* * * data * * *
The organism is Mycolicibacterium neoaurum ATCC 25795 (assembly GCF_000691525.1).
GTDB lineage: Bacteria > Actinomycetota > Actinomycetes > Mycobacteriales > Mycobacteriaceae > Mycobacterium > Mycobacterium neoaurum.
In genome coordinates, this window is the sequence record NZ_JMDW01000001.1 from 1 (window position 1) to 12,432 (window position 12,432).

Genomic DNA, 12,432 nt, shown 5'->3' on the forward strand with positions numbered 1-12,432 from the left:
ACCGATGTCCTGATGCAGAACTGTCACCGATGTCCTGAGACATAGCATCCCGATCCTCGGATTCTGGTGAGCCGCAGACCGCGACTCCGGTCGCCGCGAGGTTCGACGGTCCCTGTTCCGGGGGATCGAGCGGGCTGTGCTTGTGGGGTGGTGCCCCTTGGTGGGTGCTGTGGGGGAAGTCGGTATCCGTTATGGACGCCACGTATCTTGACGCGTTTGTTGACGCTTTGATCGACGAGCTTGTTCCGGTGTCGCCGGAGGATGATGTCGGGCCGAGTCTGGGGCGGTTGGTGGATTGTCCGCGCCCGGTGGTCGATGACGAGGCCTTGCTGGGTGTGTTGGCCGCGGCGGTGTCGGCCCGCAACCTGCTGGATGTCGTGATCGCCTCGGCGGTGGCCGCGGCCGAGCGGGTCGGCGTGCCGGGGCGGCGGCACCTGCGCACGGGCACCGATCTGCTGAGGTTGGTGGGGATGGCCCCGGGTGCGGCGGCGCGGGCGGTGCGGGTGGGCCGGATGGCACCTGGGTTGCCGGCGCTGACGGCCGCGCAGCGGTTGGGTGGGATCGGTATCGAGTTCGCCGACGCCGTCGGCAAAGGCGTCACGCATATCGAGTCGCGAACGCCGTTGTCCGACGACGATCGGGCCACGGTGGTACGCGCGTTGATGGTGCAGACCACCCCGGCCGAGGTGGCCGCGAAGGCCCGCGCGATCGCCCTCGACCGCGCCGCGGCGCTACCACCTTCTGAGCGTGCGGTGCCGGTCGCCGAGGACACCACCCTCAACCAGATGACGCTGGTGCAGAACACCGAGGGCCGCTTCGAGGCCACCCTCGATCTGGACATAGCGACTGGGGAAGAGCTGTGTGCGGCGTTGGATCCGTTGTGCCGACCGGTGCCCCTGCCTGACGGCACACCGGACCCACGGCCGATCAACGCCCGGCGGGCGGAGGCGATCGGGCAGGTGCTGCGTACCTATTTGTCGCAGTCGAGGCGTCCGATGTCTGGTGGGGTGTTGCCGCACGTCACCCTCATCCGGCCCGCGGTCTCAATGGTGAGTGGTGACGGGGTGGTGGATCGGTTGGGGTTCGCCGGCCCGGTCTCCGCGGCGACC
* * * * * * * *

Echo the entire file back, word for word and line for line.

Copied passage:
The organism is Mycolicibacterium neoaurum ATCC 25795 (assembly GCF_000691525.1).
GTDB lineage: Bacteria > Actinomycetota > Actinomycetes > Mycobacteriales > Mycobacteriaceae > Mycobacterium > Mycobacterium neoaurum.
In genome coordinates, this window is the sequence record NZ_JMDW01000001.1 from 1 (window position 1) to 12,432 (window position 12,432).

Genomic DNA, 12,432 nt, shown 5'->3' on the forward strand with positions numbered 1-12,432 from the left:
ACCGATGTCCTGATGCAGAACTGTCACCGATGTCCTGAGACATAGCATCCCGATCCTCGGATTCTGGTGAGCCGCAGACCGCGACTCCGGTCGCCGCGAGGTTCGACGGTCCCTGTTCCGGGGGATCGAGCGGGCTGTGCTTGTGGGGTGGTGCCCCTTGGTGGGTGCTGTGGGGGAAGTCGGTATCCGTTATGGACGCCACGTATCTTGACGCGTTTGTTGACGCTTTGATCGACGAGCTTGTTCCGGTGTCGCCGGAGGATGATGTCGGGCCGAGTCTGGGGCGGTTGGTGGATTGTCCGCGCCCGGTGGTCGATGACGAGGCCTTGCTGGGTGTGTTGGCCGCGGCGGTGTCGGCCCGCAACCTGCTGGATGTCGTGATCGCCTCGGCGGTGGCCGCGGCCGAGCGGGTCGGCGTGCCGGGGCGGCGGCACCTGCGCACGGGCACCGATCTGCTGAGGTTGGTGGGGATGGCCCCGGGTGCGGCGGCGCGGGCGGTGCGGGTGGGCCGGATGGCACCTGGGTTGCCGGCGCTGACGGCCGCGCAGCGGTTGGGTGGGATCGGTATCGAGTTCGCCGACGCCGTCGGCAAAGGCGTCACGCATATCGAGTCGCGAACGCCGTTGTCCGACGACGATCGGGCCACGGTGGTACGCGCGTTGATGGTGCAGACCACCCCGGCCGAGGTGGCCGCGAAGGCCCGCGCGATCGCCCTCGACCGCGCCGCGGCGCTACCACCTTCTGAGCGTGCGGTGCCGGTCGCCGAGGACACCACCCTCAACCAGATGACGCTGGTGCAGAACACCGAGGGCCGCTTCGAGGCCACCCTCGATCTGGACATAGCGACTGGGGAAGAGCTGTGTGCGGCGTTGGATCCGTTGTGCCGACCGGTGCCCCTGCCTGACGGCACACCGGACCCACGGCCGATCAACGCCCGGCGGGCGGAGGCGATCGGGCAGGTGCTGCGTACCTATTTGTCGCAGTCGAGGCGTCCGATGTCTGGTGGGGTGTTGCCGCACGTCACCCTCATCCGGCCCGCGGTCTCAATGGTGAGTGGTGACGGGGTGGTGGATCGGTTGGGGTTCGCCGGCCCGGTCTCCGCGGCGACC